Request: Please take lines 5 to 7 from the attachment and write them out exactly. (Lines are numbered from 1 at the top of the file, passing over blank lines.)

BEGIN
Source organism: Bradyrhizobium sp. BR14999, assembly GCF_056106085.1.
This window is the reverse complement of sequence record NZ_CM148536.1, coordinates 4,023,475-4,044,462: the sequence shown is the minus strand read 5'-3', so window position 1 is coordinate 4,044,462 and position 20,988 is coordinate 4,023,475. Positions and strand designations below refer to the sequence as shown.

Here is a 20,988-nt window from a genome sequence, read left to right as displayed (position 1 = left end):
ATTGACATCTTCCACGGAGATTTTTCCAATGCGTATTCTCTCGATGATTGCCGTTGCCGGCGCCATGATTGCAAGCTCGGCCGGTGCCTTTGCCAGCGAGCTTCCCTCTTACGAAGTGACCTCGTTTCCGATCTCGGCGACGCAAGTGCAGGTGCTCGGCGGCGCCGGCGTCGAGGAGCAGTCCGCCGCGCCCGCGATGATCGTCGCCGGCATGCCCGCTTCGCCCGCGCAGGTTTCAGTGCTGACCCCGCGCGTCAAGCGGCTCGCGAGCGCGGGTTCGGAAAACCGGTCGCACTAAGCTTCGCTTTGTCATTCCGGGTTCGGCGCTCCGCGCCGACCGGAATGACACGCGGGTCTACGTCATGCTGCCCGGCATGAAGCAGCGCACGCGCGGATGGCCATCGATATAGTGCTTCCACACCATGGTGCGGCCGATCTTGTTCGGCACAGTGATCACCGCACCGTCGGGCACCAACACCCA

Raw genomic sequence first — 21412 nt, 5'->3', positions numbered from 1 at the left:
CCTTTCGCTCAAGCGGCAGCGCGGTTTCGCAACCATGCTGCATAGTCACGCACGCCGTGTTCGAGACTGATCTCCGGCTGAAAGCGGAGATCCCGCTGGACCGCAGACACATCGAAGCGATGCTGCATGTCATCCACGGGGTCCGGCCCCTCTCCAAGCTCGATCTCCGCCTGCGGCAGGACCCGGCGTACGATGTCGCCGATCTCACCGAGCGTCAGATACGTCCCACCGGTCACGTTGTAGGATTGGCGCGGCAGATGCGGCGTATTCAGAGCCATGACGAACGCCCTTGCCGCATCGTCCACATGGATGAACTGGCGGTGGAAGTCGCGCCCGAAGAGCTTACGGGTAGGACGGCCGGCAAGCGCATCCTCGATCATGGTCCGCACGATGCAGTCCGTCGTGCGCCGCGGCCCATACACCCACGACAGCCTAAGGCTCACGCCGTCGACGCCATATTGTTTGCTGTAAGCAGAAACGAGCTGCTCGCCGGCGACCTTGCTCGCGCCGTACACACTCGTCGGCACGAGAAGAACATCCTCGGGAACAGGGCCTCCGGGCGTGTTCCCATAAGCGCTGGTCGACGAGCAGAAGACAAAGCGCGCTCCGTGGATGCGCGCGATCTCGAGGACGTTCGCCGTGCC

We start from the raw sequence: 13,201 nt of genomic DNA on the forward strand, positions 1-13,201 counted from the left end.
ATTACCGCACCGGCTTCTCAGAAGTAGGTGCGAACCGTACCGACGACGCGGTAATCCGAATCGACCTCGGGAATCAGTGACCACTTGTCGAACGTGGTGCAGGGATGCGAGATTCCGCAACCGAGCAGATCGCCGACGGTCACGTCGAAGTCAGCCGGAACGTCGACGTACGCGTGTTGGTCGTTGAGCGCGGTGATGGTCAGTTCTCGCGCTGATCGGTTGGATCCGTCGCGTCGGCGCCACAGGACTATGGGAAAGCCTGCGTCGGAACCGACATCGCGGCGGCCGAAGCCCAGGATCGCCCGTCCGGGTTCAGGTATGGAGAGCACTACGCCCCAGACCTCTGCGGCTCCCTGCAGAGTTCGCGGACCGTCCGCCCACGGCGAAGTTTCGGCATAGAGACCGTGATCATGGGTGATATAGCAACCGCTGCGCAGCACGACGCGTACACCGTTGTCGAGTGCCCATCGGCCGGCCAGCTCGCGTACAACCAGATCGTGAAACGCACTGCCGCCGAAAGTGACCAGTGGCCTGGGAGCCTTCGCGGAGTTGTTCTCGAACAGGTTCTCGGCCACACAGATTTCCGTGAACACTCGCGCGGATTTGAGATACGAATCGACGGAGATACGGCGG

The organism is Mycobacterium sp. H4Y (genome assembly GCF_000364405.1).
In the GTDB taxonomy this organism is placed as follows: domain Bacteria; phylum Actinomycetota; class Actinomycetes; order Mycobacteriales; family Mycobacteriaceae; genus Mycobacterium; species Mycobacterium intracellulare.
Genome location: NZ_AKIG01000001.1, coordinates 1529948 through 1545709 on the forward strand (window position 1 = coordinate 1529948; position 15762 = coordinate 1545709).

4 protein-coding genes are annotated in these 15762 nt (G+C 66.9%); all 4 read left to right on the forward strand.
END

Raw genomic sequence first — 21412 nt, 5'->3', positions numbered from 1 at the left:
CCTTTCGCTCAAGCGGCAGCGCGGTTTCGCAACCATGCTGCATAGTCACGCACGCCGTGTTCGAGACTGATCTCCGGCTGAAAGCGGAGATCCCGCTGGACCGCAGACACATCGAAGCGATGCTGCATGTCATCCACGGGGTCCGGCCCCTCTCCAAGCTCGATCTCCGCCTGCGGCAGGACCCGGCGTACGATGTCGCCGATCTCACCGAGCGTCAGATACGTCCCACCGGTCACGTTGTAGGATTGGCGCGGCAGATGCGGCGTATTCAGAGCCATGACGAACGCCCTTGCCGCATCGTCCACATGGATGAACTGGCGGTGGAAGTCGCGCCCGAAGAGCTTACGGGTAGGACGGCCGGCAAGCGCATCCTCGATCATGGTCCGCACGATGCAGTCCGTCGTGCGCCGCGGCCCATACACCCACGACAGCCTAAGGCTCACGCCGTCGACGCCATATTGTTTGCTGTAAGCAGAAACGAGCTGCTCGCCGGCGACCTTGCTCGCGCCGTACACACTCGTCGGCACGAGAAGAACATCCTCGGGAACAGGGCCTCCGGGCGTGTTCCCATAAGCGCTGGTCGACGAGCAGAAGACAAAGCGCGCTCCGTGGATGCGCGCGATCTCGAGGACGTTCGCCGTGCC

We start from the raw sequence: 13,201 nt of genomic DNA on the forward strand, positions 1-13,201 counted from the left end.